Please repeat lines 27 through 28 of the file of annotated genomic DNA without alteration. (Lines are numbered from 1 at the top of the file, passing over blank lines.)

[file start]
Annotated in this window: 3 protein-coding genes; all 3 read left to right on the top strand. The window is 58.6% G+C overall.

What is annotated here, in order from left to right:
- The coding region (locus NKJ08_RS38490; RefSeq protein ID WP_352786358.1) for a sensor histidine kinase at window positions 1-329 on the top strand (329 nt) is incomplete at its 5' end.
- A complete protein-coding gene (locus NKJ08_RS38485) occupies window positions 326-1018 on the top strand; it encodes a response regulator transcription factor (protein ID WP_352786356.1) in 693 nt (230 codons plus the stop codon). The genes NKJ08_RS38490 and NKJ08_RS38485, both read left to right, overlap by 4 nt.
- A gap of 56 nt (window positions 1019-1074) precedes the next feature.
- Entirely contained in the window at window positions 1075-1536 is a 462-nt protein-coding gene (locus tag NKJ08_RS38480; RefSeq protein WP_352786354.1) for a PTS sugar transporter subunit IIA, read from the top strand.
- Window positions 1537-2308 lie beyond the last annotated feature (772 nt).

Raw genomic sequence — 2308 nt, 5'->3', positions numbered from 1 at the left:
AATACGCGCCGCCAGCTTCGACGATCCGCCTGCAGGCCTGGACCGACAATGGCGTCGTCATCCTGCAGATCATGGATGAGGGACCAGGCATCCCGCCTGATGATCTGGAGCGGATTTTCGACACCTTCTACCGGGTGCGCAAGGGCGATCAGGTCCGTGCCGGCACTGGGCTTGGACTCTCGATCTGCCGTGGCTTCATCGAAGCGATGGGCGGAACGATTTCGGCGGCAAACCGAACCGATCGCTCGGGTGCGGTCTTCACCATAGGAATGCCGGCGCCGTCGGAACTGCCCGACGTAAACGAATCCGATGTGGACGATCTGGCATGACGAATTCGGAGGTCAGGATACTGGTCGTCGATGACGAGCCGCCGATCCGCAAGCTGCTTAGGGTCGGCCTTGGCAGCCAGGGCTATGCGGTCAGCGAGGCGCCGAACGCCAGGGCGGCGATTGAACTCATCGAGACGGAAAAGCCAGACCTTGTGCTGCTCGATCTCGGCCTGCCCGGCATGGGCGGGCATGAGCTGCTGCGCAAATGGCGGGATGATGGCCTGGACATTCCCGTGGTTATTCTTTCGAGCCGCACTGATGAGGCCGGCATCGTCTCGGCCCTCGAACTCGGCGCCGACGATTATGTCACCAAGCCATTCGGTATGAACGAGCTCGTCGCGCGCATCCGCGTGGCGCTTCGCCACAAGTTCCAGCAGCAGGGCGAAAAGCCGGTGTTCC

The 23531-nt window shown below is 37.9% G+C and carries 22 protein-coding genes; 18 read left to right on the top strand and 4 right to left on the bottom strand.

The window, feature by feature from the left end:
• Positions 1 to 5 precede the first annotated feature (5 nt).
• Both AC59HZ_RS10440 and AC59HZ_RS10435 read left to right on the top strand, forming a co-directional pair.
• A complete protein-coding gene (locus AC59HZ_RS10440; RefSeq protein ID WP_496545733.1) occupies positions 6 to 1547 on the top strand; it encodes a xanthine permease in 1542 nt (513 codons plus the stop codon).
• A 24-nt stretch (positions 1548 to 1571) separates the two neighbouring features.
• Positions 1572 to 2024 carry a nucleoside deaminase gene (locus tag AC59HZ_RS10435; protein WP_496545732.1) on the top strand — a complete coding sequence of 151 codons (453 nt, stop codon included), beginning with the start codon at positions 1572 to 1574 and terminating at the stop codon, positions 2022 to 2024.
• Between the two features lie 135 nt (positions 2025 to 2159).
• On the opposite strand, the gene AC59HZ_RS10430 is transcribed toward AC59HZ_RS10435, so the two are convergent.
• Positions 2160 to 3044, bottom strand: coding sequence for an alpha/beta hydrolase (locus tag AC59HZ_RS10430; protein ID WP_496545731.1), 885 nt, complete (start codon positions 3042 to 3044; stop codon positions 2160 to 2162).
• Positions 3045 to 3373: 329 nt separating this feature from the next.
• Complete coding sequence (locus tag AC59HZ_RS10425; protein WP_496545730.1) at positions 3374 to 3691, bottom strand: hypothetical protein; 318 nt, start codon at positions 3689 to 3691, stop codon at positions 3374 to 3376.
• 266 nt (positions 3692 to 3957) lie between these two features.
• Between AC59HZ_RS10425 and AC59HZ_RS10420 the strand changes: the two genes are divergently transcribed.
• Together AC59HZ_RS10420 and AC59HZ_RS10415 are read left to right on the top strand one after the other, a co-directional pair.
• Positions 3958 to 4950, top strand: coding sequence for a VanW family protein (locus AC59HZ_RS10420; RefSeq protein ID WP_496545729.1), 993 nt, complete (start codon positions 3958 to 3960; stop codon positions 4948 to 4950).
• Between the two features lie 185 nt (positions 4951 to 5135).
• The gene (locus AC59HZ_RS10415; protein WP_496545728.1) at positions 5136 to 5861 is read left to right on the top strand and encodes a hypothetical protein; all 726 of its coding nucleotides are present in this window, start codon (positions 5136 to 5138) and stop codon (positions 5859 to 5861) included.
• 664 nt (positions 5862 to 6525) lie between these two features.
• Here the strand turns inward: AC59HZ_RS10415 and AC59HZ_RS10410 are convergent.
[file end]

• The gene (locus AC59HZ_RS10415; protein WP_496545728.1) at positions 5136 to 5861 is read left to right on the top strand and encodes a hypothetical protein; all 726 of its coding nucleotides are present in this window, start codon (positions 5136 to 5138) and stop codon (positions 5859 to 5861) included.
• 664 nt (positions 5862 to 6525) lie between these two features.